Harmlessness is a good moral, but the difficulty is that
we cannot be good to one without being harmful to another.
For instance, we are good to our cat and we give it lamb's
meat to eat; so we are harmful to the lamb. Or we sacrifice
the vegetable for the sake of being good to the lamb. We
harm the mineral when for the sake of some flowers we put
clay in water, bend and knead it and then put in the fire
in order to make a bowl to hold the flowers. How many things
do we make out of iron, how much do we torment it in order
to make ourselves comfortable? How many things do we make
out of wood? The lives of how many animals do we sacrifice
in order to make ourselves comfortable and happy? As to
ourselves, how much do we sacrifice the benefit, the comfort
of our fellow beings for our own benefit? We do not ponder
upon it, but it is so.
How many things do we make out of the bones of animals?
Our shoes are made out of the skin of animals; the furs
of animals cover us warmly. The flesh of animals we use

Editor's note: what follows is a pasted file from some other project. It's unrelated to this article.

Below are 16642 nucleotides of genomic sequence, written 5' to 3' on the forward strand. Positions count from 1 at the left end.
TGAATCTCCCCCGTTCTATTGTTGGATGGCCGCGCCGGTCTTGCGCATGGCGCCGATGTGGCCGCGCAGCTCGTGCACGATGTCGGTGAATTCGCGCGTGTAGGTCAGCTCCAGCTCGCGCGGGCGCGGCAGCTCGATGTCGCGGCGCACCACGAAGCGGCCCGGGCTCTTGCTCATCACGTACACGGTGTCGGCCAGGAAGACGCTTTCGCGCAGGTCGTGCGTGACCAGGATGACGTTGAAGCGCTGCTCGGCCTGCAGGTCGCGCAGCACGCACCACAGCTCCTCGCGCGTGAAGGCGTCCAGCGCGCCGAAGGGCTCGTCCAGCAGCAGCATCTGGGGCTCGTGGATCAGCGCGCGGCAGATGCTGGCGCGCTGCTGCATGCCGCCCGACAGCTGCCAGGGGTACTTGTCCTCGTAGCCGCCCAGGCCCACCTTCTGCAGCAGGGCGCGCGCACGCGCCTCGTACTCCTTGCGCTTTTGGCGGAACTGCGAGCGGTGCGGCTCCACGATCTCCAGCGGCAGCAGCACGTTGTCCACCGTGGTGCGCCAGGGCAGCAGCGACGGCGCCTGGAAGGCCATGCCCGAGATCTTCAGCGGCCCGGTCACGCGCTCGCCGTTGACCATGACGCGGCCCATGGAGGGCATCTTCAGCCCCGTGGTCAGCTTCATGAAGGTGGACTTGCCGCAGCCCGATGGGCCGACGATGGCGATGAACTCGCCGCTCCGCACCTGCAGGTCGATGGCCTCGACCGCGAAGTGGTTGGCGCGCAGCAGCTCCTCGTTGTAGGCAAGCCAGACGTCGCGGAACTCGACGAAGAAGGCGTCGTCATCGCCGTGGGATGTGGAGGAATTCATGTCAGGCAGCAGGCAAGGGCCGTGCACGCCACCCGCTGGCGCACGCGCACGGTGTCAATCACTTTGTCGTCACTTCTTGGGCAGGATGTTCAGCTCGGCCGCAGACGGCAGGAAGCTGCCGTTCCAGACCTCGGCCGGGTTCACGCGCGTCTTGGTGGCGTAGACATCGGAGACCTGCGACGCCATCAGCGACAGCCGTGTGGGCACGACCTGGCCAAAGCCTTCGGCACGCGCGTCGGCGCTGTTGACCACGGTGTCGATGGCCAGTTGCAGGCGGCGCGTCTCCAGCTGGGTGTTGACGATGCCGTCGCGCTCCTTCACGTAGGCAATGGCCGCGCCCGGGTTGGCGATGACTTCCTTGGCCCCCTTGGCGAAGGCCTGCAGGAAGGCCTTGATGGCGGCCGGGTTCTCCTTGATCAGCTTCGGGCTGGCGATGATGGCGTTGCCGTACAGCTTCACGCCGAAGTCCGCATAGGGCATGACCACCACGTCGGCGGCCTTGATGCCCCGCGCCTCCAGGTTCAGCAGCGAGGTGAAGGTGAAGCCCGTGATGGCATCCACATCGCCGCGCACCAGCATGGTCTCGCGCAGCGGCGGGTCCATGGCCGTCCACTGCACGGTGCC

for our food. Fishes, which never dreamed of harming us,
we catch in nets. We load burdens upon horses, camels and
elephants, and we take from the calf its share in the form
of milk and butter upon which our everyday's livelihood
depends. This shows that what we have built up and have
comforted ourselves with is nothing else than tyranny –
of which we never stop to think for a while.
We are so placed that we cannot live one instant without
being harmful. In Persian it is said: Bandagi bi-charagi
– bondage is helplessness. Man cannot help being harmful,
and without being that, he is helpless. It is this dependence,
this helplessness, which makes him the servant of God. The
Quran speaks of abd Allah, the servant of God, and
this is the highest title that can be given to man.
The moral is rather to be harmful to the lower creation
for the sake of the higher, rather than to be harmful to
the animal than to man. If a man has stolen your dog, rather
let him have the dog, than have him sent to prison, because
the man is more valuable than the dog. If your child has
hurt the cat a little, and if you shake the child and hurt
it, it is a mistake, because the child is of more value
than the cat. If an animal has eaten your corn, your flowers
and fruits let the corn go, do not break the back of the
animal. By this moral a person becomes so harmless that
in the end he is not harmful any more – not even to the
mineral. Harmlessness is the essence of moral.